As his passion for horsemanship took hold and his feel and timing increased, Jake began training horses for the public. “I learned quickly that it’s not so much the results you can personally get with a horse, it’s how well you can get the owner to interact with their horse. My weaknesses in the teaching aspect of horsemanship became really clear and apparent to me,” Jake says. “At that point, I began researching various apprenticeships in the industry, including the Clinician Academy.”
Attending several Walkabout Tours and Downunder Horsemanship events, Jake made a point to speak with horsemen who were successful in the Clinician Academy. “Interacting with them and seeing them work with horses solidified that it was a legitimate program and I wanted to be like them. From that point on, it was my goal to come down to the Academy,” Jake says.
He completed the first nine weeks of training to be certified as a Method Ambassador in the summer of 2015 and was invited by Clinton to continue the program to work toward becoming a Certified Clinician. As a Certified-Clinician-in-training, Jake worked four horses a day and focused on fine-tuning his feel and timing and his all-around knowledge of the Method. “While you’re in the program, your knowledge and ability as a horseman are tested on a daily basis. You’ve got several horses to work with at any one time. In that group of horses, you might have one that’s lazy and one that’s hot-blooded. You’re getting exposed to all types of personalities and breeds, and Clinton and his clinicians are there to help you understand what needs to be done with each horse,” Jake says. “The Method is what it is. Every horse can do it, but the way you might introduce an exercise or concept or tailor a lesson to suit a particular horse changes. You’ve got to be able to read what a horse needs and respond accordingly. I improved leaps and bounds in that area.”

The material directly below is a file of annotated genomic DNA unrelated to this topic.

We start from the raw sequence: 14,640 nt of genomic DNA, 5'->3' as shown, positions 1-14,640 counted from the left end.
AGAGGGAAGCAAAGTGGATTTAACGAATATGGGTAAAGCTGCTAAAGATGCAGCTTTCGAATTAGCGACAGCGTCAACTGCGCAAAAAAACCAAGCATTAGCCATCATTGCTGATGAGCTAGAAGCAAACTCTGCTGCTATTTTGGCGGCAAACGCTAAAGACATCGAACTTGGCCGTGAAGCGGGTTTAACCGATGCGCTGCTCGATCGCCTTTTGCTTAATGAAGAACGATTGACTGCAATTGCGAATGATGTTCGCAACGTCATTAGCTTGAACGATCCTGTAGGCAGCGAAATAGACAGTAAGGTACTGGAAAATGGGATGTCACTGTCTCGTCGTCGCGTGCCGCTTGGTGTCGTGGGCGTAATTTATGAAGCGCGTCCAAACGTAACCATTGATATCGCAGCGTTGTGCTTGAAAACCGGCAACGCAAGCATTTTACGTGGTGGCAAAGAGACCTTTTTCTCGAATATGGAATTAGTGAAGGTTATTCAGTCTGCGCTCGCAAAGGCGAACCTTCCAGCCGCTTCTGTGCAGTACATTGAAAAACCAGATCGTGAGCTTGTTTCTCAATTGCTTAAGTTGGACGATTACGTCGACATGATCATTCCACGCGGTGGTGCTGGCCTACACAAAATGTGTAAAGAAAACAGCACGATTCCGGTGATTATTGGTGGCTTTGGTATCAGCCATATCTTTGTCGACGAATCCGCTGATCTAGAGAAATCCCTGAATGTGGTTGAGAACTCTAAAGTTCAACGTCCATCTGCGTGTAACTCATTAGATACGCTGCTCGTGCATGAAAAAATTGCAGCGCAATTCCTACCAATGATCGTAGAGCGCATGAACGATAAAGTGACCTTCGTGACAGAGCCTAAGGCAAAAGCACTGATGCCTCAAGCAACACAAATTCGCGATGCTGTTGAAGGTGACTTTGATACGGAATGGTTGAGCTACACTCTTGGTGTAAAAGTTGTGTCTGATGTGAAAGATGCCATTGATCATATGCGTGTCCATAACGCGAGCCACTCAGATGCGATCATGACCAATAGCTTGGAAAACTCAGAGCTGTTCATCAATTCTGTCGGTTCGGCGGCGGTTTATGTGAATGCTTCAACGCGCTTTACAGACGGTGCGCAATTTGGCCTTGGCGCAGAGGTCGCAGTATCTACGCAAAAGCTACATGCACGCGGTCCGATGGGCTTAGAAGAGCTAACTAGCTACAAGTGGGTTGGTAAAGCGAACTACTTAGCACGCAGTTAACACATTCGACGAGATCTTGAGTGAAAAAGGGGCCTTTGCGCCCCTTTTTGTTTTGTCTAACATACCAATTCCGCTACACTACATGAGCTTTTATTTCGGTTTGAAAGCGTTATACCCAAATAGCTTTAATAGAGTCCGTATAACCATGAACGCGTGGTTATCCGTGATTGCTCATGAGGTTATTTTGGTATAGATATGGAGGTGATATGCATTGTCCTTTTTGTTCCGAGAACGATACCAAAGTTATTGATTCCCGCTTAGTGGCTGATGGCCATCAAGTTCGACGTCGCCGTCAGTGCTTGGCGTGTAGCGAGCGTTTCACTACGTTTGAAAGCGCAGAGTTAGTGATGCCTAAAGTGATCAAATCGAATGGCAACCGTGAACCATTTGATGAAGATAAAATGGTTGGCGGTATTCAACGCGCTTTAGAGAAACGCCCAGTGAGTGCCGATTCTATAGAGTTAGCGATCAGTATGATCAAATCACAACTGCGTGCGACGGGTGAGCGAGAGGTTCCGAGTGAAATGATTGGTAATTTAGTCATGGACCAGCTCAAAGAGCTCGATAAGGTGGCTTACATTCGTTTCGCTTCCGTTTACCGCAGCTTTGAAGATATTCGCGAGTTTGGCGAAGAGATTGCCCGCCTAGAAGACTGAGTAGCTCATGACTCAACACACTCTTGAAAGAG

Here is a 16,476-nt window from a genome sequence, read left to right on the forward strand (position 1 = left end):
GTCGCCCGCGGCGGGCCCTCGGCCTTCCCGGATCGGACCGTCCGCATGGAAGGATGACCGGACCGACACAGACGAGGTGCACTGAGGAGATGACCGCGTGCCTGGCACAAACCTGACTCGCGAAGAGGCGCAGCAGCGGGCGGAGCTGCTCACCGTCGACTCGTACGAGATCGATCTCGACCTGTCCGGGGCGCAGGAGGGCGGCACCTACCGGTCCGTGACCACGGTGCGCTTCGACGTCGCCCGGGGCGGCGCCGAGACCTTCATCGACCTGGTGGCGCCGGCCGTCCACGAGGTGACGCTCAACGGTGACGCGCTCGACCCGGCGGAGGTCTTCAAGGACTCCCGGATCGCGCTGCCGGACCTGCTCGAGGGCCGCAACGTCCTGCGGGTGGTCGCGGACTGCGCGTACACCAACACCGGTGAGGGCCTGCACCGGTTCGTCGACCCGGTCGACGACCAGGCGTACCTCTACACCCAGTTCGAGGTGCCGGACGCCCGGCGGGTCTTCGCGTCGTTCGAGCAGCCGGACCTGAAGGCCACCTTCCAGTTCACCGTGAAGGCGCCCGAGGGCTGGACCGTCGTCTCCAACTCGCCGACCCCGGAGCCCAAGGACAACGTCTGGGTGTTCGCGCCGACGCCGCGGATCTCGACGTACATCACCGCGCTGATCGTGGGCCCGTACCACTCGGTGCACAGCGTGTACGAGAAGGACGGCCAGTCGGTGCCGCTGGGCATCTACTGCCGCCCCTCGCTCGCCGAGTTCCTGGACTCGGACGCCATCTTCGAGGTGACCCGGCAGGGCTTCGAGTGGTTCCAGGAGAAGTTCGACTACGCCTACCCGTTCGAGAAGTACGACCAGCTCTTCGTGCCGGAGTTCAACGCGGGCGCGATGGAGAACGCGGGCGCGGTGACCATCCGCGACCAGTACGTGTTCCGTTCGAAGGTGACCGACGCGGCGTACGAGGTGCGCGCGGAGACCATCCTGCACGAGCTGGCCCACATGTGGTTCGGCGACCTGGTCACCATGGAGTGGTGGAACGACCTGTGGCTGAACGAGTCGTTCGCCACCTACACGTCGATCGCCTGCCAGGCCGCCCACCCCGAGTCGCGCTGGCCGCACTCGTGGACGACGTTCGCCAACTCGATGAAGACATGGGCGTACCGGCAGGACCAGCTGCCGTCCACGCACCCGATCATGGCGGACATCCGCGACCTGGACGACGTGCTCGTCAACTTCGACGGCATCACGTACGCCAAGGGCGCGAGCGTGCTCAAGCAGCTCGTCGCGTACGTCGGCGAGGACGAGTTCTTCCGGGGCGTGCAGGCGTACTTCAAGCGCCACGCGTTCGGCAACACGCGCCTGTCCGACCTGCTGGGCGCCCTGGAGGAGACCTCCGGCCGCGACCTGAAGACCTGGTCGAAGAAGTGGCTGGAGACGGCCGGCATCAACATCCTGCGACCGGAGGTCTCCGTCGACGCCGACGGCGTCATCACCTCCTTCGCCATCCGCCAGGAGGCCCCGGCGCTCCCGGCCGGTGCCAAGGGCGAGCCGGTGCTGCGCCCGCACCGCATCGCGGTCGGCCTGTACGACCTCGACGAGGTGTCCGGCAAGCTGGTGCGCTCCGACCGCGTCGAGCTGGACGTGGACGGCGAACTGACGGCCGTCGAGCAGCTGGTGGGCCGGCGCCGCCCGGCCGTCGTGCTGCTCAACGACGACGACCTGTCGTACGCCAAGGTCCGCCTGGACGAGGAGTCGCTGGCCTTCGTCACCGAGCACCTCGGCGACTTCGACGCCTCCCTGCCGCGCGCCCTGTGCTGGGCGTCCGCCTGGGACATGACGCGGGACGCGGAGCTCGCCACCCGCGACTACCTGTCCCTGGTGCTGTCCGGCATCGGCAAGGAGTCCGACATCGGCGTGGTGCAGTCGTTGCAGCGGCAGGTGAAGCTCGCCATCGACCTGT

He points to one horse in particular that helped him tremendously as a horseman. “I got a hot, nervous horse to work with and he exposed all of my major weaknesses as a horseman. That can be frustrating, but ultimately it was a good thing. I’ve struggled with those types of horses in the past, and I was fortunate to have Clinton help me during the process of training the horse. By the time I’d taken the horse through the six-week Fundamentals training program and invited his owner to the ranch to take a lesson, the horse had made great progress and his owner was very happy with him. It sank in after that experience that if I had that horse on my own, I would have been way out of my element. It highlighted how much Clinton had helped me improve as a horseman, and I knew that I was right where I needed to be, learning as much as I could,” Jake says.
If he had to sum up his experience at the ranch and the lessons he learned from Clinton, Jake says Clinton taught him to be a thinking horseman and polished his people skills. “Clinton is the best in the world at what he does in both his practical techniques and how he teaches horsemanship. Interacting with people wasn’t something I was naturally suited for because I’m more of an introvert. In the program, Clinton exposes you to the public and guides you on how to interact with customers to be successful,” Jake says. “Being in that environment vastly improved my skills.”